3.4.1: Prior to the seizure of power by the masses, the central task of the communist movement is to hasten the socialist revolution through the construction of a system of counterpower which can defeat capitalist-imperialism and establish itself as the institutional basis of the socialist people’s commune. During the course of the protracted revolutionary struggle against capitalist-imperialism, and continuing with the establishment of a socialist people’s commune, four primary types of organized autonomy—the organizational forms through which the masses can overthrow and abolish capitalist-imperialism while constructing the foundations of a communist society—will need to be consciously built. These include: people’s mass organizations, people’s defense organizations, revolutionary party organizations, and the revolutionary united front. It is essential for communists to understand the role of each organizational form in the socialist revolution, as well as the range of possible configurations among these forms within a system of counterpower.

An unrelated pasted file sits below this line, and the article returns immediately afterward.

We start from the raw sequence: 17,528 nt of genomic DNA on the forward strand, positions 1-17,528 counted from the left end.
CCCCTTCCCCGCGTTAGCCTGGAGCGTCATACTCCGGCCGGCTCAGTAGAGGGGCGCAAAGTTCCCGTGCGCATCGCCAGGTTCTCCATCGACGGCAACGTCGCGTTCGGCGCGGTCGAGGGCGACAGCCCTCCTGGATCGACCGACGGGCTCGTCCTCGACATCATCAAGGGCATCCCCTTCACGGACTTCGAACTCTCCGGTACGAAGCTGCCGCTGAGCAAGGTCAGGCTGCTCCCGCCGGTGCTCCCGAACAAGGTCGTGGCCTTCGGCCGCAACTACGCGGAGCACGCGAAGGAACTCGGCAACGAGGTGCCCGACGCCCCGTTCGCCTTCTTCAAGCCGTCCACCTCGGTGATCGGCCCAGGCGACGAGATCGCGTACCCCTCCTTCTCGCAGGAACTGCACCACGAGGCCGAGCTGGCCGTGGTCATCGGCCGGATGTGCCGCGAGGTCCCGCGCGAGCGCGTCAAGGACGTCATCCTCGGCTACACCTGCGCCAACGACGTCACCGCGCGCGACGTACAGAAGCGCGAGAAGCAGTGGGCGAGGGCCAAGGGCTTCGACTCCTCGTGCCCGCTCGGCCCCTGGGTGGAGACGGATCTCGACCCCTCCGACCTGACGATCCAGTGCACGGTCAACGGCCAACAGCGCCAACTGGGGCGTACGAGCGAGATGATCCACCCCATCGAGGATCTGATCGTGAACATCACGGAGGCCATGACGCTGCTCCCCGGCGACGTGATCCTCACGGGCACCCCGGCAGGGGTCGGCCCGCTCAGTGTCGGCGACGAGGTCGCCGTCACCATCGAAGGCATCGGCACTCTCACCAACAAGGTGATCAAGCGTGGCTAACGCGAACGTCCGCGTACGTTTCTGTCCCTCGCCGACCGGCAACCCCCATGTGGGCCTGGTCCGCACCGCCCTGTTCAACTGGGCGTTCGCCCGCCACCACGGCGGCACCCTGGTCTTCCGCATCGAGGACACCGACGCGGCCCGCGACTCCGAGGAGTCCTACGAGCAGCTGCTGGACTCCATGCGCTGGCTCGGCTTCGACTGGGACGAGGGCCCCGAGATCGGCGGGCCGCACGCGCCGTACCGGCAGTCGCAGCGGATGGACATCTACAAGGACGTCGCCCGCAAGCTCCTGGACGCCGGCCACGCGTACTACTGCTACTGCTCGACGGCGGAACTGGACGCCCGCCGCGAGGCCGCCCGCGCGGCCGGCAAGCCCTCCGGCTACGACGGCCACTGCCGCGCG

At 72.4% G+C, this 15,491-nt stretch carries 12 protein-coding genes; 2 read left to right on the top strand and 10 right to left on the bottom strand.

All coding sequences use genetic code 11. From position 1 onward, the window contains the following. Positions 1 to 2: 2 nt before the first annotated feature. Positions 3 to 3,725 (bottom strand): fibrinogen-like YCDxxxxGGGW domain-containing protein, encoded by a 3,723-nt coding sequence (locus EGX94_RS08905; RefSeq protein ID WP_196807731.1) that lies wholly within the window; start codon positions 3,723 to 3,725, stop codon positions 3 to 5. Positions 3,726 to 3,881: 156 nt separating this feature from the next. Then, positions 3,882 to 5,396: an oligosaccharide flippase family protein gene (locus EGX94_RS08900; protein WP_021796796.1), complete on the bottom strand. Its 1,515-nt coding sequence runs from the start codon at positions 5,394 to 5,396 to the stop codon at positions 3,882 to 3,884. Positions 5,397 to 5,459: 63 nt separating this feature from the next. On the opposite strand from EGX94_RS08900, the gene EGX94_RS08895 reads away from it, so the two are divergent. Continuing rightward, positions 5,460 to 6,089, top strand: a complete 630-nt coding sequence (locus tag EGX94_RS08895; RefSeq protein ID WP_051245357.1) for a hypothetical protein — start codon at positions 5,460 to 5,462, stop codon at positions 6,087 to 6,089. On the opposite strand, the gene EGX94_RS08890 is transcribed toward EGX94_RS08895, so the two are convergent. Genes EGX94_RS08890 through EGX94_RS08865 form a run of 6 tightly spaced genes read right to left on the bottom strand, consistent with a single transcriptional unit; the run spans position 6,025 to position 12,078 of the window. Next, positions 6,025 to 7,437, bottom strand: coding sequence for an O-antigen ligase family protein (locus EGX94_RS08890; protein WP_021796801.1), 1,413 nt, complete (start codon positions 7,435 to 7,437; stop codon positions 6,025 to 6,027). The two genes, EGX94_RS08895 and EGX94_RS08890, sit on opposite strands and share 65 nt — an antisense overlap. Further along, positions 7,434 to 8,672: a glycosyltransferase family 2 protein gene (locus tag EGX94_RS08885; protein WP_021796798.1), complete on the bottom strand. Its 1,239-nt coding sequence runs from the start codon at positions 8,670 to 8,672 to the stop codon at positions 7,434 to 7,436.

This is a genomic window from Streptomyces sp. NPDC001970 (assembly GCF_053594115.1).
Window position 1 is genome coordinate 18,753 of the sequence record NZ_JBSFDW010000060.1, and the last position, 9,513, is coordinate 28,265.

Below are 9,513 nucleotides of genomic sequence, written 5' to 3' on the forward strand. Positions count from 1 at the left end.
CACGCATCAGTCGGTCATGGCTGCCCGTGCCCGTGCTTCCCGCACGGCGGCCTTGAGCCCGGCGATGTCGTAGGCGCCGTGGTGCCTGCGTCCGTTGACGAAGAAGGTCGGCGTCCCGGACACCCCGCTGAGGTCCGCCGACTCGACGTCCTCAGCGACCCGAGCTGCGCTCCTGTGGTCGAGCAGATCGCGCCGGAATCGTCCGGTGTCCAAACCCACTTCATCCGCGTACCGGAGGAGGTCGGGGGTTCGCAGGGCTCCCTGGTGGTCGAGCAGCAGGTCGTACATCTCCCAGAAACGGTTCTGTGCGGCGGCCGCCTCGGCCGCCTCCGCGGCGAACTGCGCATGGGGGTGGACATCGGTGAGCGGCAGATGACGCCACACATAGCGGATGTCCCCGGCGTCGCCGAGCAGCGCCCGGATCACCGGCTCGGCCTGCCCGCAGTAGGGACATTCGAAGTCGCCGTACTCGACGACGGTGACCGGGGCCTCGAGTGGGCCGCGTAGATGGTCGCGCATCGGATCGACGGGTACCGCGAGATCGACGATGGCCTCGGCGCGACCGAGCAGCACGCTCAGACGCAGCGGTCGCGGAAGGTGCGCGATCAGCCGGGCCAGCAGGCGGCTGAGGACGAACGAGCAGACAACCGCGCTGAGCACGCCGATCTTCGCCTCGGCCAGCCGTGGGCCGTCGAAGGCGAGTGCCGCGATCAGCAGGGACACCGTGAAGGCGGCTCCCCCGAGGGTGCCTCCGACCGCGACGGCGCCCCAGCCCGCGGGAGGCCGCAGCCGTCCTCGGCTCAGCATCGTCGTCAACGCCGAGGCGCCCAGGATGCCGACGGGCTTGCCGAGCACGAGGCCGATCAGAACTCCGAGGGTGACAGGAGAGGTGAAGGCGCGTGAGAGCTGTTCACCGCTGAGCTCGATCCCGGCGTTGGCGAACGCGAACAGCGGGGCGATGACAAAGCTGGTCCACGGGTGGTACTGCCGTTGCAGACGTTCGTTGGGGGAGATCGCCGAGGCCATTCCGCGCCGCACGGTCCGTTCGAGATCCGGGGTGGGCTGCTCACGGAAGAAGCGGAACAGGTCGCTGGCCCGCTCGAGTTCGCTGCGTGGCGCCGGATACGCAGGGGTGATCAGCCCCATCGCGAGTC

3.4.2: Communists must begin building a system of counterpower by creating an area of autonomy through which the diffuse organizational forms created by the masses in struggle can coalesce into increasingly dense networks of communication, cooperation, and coordination. From within this diffuse area of autonomy, and on the basis of the revolutionary united front, the organized communist movement can eventually establish and consolidate revolutionary base areas in which the masses learn to govern and administer society while sustaining the protracted revolutionary struggle against capitalist-imperialism. In the absence of a revolutionary united front led by an organized communist movement, the formation of relatively stable revolutionary base areas will prove impossible. In the context of a revolutionary crisis, it is from these base areas that the revolutionary counter-offensive against the capitalist state can be effectively launched and generalized throughout the fabric of society.